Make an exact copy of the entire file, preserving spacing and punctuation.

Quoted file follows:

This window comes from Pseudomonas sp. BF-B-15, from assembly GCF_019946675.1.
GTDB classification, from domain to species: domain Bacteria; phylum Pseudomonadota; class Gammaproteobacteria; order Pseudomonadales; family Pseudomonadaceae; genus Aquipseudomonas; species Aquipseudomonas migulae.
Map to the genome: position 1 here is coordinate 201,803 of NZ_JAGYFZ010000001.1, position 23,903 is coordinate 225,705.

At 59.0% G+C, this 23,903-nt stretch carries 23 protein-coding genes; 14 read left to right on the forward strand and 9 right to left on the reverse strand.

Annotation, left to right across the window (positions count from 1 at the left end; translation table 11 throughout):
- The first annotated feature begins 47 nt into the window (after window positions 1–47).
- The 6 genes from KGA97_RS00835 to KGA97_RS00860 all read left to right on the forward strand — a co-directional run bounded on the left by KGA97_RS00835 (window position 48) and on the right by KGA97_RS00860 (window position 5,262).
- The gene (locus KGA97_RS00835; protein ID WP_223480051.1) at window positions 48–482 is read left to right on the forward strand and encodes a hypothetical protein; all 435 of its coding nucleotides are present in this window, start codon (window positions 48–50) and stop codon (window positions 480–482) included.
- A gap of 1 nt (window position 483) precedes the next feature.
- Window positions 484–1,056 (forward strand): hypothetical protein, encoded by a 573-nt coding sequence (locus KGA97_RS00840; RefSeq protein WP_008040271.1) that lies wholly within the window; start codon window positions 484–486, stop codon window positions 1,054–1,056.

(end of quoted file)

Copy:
This window comes from Pseudomonas sp. BF-B-15, from assembly GCF_019946675.1.
GTDB classification, from domain to species: domain Bacteria; phylum Pseudomonadota; class Gammaproteobacteria; order Pseudomonadales; family Pseudomonadaceae; genus Aquipseudomonas; species Aquipseudomonas migulae.
Map to the genome: position 1 here is coordinate 201,803 of NZ_JAGYFZ010000001.1, position 23,903 is coordinate 225,705.

At 59.0% G+C, this 23,903-nt stretch carries 23 protein-coding genes; 14 read left to right on the forward strand and 9 right to left on the reverse strand.

Annotation, left to right across the window (positions count from 1 at the left end; translation table 11 throughout):
- The first annotated feature begins 47 nt into the window (after window positions 1–47).
- The 6 genes from KGA97_RS00835 to KGA97_RS00860 all read left to right on the forward strand — a co-directional run bounded on the left by KGA97_RS00835 (window position 48) and on the right by KGA97_RS00860 (window position 5,262).
- The gene (locus KGA97_RS00835; protein ID WP_223480051.1) at window positions 48–482 is read left to right on the forward strand and encodes a hypothetical protein; all 435 of its coding nucleotides are present in this window, start codon (window positions 48–50) and stop codon (window positions 480–482) included.
- A gap of 1 nt (window position 483) precedes the next feature.
- Window positions 484–1,056 (forward strand): hypothetical protein, encoded by a 573-nt coding sequence (locus KGA97_RS00840; RefSeq protein WP_008040271.1) that lies wholly within the window; start codon window positions 484–486, stop codon window positions 1,054–1,056.